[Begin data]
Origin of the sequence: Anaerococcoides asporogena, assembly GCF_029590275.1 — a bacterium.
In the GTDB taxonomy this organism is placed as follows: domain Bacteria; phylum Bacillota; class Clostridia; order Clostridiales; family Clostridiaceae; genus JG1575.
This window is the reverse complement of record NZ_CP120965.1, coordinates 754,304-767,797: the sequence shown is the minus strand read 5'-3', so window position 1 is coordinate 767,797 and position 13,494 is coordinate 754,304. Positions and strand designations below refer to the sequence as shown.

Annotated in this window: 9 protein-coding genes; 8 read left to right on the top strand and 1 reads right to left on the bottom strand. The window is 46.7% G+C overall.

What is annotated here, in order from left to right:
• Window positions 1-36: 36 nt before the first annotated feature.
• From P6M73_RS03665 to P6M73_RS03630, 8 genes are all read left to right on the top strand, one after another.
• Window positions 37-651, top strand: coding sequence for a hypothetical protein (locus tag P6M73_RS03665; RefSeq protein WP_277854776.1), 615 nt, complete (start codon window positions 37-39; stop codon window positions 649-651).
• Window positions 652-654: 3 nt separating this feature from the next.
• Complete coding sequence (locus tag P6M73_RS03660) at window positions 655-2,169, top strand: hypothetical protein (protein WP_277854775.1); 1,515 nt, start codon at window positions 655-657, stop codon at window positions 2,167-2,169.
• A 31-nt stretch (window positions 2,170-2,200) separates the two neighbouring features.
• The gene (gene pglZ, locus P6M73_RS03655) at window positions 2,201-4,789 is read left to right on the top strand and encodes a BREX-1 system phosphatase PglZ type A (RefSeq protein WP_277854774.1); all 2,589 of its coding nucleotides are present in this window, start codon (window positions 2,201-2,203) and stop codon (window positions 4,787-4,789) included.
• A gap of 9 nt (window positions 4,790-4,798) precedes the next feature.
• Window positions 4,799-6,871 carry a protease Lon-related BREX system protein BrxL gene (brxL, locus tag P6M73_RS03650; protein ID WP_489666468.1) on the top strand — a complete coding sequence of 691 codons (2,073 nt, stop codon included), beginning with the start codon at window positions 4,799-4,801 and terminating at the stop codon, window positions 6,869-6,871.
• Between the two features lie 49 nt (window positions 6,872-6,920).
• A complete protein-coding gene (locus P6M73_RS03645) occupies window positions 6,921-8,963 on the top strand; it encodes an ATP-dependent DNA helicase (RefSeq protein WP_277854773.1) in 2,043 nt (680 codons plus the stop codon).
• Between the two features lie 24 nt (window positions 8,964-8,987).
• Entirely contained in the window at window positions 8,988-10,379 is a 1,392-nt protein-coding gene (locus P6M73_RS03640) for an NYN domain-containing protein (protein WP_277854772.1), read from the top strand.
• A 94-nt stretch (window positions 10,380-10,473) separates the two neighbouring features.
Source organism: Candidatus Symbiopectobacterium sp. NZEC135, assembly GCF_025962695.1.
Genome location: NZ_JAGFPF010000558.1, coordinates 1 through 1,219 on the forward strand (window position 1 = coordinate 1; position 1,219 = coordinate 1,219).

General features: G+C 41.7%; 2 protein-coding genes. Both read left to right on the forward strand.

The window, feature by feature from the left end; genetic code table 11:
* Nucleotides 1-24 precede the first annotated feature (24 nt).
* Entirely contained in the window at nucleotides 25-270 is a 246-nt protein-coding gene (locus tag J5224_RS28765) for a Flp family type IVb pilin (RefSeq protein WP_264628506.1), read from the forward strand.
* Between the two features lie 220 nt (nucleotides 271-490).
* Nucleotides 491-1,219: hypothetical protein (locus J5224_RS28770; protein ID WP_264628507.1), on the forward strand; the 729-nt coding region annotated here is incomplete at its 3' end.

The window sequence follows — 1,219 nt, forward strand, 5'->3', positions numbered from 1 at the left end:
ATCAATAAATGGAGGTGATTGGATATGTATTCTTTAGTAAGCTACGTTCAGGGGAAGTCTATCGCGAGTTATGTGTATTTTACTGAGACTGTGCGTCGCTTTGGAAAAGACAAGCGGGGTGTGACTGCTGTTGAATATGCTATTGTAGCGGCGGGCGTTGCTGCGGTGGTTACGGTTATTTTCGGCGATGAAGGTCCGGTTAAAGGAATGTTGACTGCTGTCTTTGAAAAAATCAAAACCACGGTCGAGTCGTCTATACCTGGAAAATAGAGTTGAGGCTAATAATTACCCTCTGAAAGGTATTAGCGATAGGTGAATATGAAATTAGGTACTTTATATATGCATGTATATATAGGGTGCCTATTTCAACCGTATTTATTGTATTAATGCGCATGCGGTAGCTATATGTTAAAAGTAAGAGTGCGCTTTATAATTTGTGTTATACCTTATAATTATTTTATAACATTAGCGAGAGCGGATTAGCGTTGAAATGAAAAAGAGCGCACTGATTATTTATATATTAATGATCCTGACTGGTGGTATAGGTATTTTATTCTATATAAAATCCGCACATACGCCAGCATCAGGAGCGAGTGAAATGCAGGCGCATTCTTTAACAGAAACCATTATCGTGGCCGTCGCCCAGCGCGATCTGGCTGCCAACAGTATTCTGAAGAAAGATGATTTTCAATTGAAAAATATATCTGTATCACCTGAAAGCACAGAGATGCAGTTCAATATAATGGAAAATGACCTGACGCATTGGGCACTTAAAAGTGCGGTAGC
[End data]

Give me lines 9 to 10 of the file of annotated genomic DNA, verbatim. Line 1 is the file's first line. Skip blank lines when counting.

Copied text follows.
• Window positions 652-654: 3 nt separating this feature from the next.
• Complete coding sequence (locus tag P6M73_RS03660) at window positions 655-2,169, top strand: hypothetical protein (protein WP_277854775.1); 1,515 nt, start codon at window positions 655-657, stop codon at window positions 2,167-2,169.